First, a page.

Updated: Sep 16
The three main layers of the hair shaft are the hair cuticle, cortex, and medulla.
The hair cuticle (HAYR_KYOO-ti-kul)
It's the outermost layer of the hair. It consists of a single overlapping layer of transparent, scale-like cells that look like shingles on the rooftop. The cuticle layer provides a shield that protects the inner structure of the hair as it lies tightly against the cortex. It is responsible for creating the shine and the smooth, silky feel of healthy hair. And even though all of the cuticles overlap, each individual one is attached to the cortex. Each overlapping scale makes up the cuticle layer. Putting solutions like hair color swells and raises the cuticle layer and opens space between the scales, which allow liquid to get inside the cortex.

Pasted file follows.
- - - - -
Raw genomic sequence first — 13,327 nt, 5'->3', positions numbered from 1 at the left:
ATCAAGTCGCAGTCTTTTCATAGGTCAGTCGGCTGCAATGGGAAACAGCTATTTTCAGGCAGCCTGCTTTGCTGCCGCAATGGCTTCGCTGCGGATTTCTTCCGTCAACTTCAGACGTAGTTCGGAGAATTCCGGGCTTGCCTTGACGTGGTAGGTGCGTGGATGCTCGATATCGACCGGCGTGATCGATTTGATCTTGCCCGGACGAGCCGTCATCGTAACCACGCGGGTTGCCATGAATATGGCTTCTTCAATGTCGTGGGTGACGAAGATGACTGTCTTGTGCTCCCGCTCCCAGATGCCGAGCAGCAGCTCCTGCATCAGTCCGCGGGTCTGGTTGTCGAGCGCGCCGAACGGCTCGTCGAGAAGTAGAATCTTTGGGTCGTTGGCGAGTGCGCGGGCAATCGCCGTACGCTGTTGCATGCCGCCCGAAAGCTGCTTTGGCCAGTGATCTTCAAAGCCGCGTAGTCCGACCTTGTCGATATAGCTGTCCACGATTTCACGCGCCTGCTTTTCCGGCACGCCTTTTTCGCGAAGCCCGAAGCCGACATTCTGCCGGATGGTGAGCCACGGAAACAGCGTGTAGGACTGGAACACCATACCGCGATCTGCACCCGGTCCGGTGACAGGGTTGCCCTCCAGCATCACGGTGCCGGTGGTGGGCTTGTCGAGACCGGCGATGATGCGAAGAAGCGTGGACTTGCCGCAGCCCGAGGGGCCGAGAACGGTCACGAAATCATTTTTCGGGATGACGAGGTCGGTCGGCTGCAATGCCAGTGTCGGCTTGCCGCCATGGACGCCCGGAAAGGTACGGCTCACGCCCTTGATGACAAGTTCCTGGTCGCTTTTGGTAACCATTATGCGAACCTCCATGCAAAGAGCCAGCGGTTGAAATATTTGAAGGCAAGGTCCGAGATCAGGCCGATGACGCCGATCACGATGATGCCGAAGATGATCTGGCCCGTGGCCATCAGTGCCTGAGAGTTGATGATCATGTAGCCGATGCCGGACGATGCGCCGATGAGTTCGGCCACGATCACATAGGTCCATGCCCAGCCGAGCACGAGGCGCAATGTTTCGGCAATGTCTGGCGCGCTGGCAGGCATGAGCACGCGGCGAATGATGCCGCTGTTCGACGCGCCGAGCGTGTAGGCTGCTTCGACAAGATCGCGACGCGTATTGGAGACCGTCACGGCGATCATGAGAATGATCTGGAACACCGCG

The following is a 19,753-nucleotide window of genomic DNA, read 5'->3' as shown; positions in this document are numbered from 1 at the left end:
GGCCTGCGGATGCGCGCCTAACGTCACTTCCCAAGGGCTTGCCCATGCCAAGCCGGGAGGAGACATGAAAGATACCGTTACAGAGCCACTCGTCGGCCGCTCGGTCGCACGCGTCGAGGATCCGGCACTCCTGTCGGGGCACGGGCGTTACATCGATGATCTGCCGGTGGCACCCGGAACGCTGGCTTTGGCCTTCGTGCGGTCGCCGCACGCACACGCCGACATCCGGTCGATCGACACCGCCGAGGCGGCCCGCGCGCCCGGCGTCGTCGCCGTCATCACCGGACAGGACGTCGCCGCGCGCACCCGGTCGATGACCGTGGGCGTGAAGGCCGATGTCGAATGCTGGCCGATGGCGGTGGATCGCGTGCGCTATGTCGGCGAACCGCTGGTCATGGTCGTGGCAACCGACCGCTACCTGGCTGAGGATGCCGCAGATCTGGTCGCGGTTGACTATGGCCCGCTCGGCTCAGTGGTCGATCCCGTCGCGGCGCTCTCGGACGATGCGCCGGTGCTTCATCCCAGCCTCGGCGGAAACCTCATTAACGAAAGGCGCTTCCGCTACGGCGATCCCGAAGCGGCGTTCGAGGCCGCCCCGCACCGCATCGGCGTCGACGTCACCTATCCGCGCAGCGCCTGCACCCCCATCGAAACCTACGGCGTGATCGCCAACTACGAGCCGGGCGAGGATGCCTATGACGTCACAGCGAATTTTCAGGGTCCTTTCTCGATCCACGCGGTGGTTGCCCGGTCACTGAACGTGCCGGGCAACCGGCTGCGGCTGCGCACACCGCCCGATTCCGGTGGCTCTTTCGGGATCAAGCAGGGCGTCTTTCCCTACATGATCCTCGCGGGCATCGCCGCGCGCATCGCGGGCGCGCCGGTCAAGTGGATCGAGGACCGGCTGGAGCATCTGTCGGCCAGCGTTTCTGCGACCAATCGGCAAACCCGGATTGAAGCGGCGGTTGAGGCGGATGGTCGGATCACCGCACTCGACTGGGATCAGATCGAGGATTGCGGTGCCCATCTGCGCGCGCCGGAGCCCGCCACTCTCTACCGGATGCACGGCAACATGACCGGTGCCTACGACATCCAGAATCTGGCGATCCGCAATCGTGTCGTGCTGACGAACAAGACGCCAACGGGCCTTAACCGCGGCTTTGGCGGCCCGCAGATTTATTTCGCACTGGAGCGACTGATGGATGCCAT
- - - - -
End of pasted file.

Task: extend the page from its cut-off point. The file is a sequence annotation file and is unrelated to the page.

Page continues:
To feel your cuticle, grab a strand of hair near the root (scalp) then glide your fingers from the scalp up to the ends. The strand should feel sleek and smooth. Now take the same strand of hair and start from the ends and slide down toward the scalp in the opposite direction and explore the cuticles rising. That’s because you’re going against the natural flow. A healthy compact cuticle layer is the hair’s primary defense against damage.
The cortex (KOR-teks)
is the middle layer of the hair right beneath the cuticle. It’s a fibrous (fiber) protein core formed by elongated cells containing melanin pigment. About 90% of the total weight of hair comes from the cortex. The elasticity of the hair and its natural color are the results of the unique protein structures located within the cortex. Anything that has to do with coloring, wet sets, heat, perms, and relaxing takes place within the cortex.
The medulla (muh-DUH-uh)
The medulla is the inner layer of the hair and is composed of round cells called melanin within the elongated cells. Very fine and naturally blond hair to entirely lack a medulla. Generally, only thick, coarse hair and all male beards contain a medulla.